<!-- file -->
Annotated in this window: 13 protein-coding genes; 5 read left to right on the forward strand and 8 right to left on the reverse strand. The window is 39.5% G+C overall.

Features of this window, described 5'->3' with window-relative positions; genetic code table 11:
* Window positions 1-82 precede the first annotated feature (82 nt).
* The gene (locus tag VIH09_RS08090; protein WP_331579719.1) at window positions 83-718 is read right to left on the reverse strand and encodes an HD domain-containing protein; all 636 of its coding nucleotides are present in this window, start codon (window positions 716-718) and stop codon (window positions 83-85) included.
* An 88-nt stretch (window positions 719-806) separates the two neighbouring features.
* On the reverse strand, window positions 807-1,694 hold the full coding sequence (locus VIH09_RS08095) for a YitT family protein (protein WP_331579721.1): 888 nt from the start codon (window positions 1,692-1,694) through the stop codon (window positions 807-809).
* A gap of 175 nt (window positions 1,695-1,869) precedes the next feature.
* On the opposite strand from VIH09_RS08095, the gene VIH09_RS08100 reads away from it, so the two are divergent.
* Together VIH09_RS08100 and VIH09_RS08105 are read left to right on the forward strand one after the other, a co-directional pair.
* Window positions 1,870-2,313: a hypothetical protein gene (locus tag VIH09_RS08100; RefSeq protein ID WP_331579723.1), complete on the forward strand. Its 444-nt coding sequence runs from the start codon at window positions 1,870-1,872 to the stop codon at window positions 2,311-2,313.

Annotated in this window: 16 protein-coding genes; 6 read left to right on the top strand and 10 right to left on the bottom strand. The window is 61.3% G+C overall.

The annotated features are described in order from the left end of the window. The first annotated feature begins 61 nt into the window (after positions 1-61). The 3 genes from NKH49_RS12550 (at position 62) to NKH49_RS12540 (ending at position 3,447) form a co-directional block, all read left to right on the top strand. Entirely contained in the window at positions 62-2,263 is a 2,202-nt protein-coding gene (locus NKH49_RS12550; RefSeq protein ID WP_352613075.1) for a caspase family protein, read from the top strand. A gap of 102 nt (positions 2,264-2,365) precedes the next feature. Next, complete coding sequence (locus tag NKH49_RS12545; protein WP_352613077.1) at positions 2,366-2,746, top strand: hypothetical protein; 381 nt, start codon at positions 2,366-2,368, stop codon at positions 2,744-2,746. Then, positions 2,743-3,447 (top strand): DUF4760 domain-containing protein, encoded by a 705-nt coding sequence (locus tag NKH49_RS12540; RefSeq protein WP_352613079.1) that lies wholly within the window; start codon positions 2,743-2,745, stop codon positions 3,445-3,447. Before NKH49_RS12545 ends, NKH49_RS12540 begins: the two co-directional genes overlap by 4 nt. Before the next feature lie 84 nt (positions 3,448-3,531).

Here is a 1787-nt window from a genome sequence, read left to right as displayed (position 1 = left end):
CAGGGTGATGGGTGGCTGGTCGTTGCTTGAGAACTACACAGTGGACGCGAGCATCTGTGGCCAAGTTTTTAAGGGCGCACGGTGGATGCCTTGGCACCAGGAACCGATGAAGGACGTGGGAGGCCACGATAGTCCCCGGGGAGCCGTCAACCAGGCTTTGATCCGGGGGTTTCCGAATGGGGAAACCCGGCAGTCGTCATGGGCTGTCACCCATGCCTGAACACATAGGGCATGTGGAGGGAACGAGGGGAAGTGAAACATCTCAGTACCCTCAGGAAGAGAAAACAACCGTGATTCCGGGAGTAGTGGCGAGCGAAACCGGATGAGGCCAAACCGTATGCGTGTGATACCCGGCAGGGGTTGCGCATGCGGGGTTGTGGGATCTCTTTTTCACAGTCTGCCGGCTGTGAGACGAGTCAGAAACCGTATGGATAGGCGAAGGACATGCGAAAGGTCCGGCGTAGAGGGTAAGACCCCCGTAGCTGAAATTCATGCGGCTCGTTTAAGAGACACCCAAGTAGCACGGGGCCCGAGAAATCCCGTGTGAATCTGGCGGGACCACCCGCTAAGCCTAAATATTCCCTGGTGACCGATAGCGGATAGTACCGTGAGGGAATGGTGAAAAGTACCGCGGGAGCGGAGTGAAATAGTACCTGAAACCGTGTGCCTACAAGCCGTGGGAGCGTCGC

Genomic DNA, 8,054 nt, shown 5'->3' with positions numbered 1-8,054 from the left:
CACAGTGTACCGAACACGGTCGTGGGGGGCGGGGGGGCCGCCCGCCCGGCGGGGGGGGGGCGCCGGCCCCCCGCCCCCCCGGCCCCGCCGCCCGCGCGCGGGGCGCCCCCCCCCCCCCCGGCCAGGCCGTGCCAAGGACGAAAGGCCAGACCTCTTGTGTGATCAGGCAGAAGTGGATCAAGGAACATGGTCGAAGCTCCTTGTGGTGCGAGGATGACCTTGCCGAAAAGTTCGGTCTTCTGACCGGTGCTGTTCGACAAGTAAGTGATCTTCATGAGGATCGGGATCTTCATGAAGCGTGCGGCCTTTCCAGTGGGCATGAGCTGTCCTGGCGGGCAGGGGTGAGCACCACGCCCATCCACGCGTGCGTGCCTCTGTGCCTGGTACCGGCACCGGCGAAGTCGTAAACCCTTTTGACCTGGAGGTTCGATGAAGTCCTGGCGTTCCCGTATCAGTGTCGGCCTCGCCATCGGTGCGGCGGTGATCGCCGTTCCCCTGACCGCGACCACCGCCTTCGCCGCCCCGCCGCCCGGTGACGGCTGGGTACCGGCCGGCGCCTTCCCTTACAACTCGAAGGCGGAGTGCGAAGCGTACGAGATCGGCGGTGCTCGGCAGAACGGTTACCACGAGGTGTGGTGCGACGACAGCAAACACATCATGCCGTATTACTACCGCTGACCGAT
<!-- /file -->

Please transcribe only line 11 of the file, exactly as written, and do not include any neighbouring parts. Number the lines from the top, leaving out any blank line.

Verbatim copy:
Annotated in this window: 16 protein-coding genes; 6 read left to right on the top strand and 10 right to left on the bottom strand. The window is 61.3% G+C overall.